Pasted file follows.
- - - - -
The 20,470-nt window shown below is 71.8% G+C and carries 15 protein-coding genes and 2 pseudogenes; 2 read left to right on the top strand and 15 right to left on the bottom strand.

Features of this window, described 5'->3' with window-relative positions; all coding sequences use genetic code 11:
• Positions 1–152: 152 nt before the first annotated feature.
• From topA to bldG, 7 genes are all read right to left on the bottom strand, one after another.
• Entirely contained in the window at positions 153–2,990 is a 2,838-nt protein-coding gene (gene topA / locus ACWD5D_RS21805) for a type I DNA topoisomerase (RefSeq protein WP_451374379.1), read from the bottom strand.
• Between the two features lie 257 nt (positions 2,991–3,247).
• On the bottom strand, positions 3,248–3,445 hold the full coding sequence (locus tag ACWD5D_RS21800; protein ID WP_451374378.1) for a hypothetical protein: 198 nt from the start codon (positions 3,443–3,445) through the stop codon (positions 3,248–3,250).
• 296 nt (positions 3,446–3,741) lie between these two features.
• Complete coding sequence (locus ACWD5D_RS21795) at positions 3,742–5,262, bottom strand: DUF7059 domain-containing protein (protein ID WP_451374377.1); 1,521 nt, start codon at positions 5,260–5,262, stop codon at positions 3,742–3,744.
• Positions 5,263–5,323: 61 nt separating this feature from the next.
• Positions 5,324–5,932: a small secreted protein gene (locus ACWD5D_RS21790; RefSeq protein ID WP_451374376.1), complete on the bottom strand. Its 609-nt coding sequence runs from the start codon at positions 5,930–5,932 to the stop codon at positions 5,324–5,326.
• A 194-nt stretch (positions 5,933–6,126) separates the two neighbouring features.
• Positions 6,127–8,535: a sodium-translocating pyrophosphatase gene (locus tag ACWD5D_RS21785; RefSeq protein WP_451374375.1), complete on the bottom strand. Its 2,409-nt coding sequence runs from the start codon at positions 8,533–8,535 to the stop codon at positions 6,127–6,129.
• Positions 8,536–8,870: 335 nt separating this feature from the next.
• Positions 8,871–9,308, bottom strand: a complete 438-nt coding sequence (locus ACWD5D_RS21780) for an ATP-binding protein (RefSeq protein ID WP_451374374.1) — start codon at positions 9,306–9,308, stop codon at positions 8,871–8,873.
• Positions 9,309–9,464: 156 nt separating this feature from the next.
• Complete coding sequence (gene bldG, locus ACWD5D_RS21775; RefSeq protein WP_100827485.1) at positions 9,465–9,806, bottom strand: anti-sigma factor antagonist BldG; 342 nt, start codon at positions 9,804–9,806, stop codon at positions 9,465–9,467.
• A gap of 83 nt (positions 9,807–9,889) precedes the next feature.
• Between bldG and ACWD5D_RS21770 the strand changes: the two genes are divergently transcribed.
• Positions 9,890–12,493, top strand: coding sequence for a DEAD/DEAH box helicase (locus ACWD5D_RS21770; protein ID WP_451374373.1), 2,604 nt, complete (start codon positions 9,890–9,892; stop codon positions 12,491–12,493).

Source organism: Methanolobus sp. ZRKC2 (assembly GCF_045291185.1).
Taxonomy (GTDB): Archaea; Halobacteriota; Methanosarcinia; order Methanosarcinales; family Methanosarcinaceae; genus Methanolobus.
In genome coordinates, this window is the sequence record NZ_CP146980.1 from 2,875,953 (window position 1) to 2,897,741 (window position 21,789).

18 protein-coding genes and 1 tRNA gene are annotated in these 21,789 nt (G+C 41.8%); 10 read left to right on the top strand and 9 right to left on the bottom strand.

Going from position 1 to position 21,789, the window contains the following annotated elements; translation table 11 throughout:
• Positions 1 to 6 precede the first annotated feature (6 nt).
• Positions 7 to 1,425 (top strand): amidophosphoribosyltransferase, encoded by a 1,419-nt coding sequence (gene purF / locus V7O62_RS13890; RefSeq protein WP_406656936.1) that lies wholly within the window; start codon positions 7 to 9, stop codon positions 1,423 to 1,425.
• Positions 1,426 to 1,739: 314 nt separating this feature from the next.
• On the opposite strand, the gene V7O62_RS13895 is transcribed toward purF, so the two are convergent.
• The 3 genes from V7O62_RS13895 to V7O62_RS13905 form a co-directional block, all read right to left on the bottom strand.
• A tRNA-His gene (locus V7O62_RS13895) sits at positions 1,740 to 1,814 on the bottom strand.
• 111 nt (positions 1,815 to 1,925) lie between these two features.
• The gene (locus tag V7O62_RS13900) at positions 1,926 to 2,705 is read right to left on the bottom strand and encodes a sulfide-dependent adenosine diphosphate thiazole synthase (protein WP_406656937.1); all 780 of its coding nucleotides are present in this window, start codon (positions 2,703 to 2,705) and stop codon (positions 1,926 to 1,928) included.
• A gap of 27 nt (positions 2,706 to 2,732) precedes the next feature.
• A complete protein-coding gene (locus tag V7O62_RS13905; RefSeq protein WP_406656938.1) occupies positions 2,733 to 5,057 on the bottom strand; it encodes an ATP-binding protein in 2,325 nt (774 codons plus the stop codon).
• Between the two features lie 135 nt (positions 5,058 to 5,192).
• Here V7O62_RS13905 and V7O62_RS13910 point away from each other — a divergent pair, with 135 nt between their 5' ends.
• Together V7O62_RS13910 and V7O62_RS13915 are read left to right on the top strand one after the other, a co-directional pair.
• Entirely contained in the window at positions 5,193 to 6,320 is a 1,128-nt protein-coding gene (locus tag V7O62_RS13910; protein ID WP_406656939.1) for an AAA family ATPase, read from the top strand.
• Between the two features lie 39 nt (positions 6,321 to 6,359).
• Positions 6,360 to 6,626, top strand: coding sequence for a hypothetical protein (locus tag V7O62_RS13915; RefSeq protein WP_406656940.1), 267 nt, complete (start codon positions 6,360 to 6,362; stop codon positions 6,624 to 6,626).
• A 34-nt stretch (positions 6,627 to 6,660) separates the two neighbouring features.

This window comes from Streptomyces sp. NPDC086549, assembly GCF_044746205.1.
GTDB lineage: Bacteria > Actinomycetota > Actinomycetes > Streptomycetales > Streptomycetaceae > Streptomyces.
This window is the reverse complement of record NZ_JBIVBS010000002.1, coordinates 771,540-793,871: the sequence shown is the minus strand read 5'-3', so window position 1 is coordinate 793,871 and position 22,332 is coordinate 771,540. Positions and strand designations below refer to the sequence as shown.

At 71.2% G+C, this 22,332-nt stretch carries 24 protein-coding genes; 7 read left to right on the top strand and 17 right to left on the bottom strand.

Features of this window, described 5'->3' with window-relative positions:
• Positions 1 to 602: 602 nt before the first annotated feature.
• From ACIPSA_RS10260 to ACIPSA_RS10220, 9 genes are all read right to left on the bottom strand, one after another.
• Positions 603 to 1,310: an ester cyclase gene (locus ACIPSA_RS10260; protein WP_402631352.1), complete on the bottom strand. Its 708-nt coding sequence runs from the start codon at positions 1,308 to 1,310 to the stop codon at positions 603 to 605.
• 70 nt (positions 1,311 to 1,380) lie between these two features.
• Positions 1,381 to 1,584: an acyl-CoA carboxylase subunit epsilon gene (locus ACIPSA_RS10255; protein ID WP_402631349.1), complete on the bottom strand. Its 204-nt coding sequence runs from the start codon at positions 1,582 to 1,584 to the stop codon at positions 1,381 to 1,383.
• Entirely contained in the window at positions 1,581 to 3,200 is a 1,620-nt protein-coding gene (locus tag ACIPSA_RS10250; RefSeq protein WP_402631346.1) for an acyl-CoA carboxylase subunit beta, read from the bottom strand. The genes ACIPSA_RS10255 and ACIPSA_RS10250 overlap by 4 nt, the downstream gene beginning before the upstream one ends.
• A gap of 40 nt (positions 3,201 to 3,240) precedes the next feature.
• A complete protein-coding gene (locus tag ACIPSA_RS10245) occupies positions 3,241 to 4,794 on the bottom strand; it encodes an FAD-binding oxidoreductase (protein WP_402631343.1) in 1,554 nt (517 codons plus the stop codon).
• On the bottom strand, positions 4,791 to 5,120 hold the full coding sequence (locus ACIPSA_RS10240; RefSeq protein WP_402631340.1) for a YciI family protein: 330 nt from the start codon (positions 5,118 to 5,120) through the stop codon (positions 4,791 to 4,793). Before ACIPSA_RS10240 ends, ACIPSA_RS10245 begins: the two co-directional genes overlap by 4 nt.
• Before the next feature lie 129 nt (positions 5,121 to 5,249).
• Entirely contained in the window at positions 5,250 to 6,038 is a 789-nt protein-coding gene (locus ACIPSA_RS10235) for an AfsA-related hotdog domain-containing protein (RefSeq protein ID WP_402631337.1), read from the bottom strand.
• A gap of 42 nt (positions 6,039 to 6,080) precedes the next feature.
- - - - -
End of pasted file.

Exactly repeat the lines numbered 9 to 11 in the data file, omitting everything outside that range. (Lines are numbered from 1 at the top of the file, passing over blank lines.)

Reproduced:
• Complete coding sequence (locus ACWD5D_RS21795) at positions 3,742–5,262, bottom strand: DUF7059 domain-containing protein (protein ID WP_451374377.1); 1,521 nt, start codon at positions 5,260–5,262, stop codon at positions 3,742–3,744.
• Positions 5,263–5,323: 61 nt separating this feature from the next.
• Positions 5,324–5,932: a small secreted protein gene (locus ACWD5D_RS21790; RefSeq protein ID WP_451374376.1), complete on the bottom strand. Its 609-nt coding sequence runs from the start codon at positions 5,930–5,932 to the stop codon at positions 5,324–5,326.